I think it's so wonderfully and beautifully put, but can't find the source, and am curious as to whether or not it's a genuine quotation.

  • 2
    "The one source that I have found for the quote is in Barry Schwartz’s book, The Paradox of Choice. He attributes it to Camus, but as I said before, I have failed to find the actual quote in any of Camus’ works, including the one which is most often implicated as it’s source, The Stranger. Notably, Schwartz does not offer a source for the quote, either... It does encapsulate much of Camus’ philosophy (the question of suicide is, after all, the foundation of his thought), but in the end, it almost certainly was not Camus who wrote it." Camus blog.
    – Conifold
    Nov 19 '19 at 1:40
  • Did you check Camus' book A Happy Death? -- goodreads.com/quotes/… Nov 19 '19 at 2:59
  • P.S. I've never read that book. After reading The Stranger, I don't think I want to read any of Camus' other books. However, his philosophy intrigues me. He's one of my faves. Nov 19 '19 at 3:00

The quote is not Camus'. But, apparently, misquoting Camus, or even fabricating quotes is something of an enterprise. Gaetani even has papaer on it The noble art of misquoting Camus. They include "I would rather live my life as if there is a God, and die to find out there isn't, than live my life as if there isn't, and die to find out there is", "Don't walk behind me; I may not lead. Don't walk in front of me; I may not follow. Just walk beside me and be my friend"; "Life is a sum of all your choices. So, what are you doing today?", "By your actions or your silence, you, too, enter the fray", and so on. Perhaps his style invites imitation.

This one comes from a fake letter of unclear origins, ironically signed "falsely yours":

"My dear, I don’t know what to do today, help me decide. Should I cut myself open and pour my heart on these pages? Or should I sit here and do nothing, nobody’s asking anything of me after all. Should I jump off the cliff that has my heart beating so and develop my wings on the way down? Or should I step back from the edge, and let the others deal with this thing called courage. Should I stare back at the existential abyss that haunts me so and try desperately to grab from it a sense of self? Or should I keep walking half-asleep, only half-looking at it every now and then in times in which I can’t help doing anything but? Should I kill myself or have a cup of coffee? Falsely yours, Albert Camus’."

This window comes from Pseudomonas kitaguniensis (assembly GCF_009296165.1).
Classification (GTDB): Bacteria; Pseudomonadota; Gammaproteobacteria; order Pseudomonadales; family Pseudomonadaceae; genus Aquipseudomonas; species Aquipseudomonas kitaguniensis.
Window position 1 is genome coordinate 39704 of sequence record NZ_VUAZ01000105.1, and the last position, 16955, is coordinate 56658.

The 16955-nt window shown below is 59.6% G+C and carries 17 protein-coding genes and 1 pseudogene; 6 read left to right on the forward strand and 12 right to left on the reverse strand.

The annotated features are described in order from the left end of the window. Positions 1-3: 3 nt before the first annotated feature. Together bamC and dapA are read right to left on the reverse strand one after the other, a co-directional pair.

The quote spread over the internet from The Paradox of Choice by an American psychologist Barry Schwartz, and Al Gini's Why It's Hard To Be Good. Neither names any sources. A poster on fuckyeahcamus blog, who did extensive searches on it, including The Stranger, where it also is not, muses "As we know and is exemplified through the proliferation of quotes misattributed to minds like Gandhi or Einstein (“If you judge a fish by its ability to climb a tree…”), the Internet loves to put words into the mouths of well-known intellectuals."

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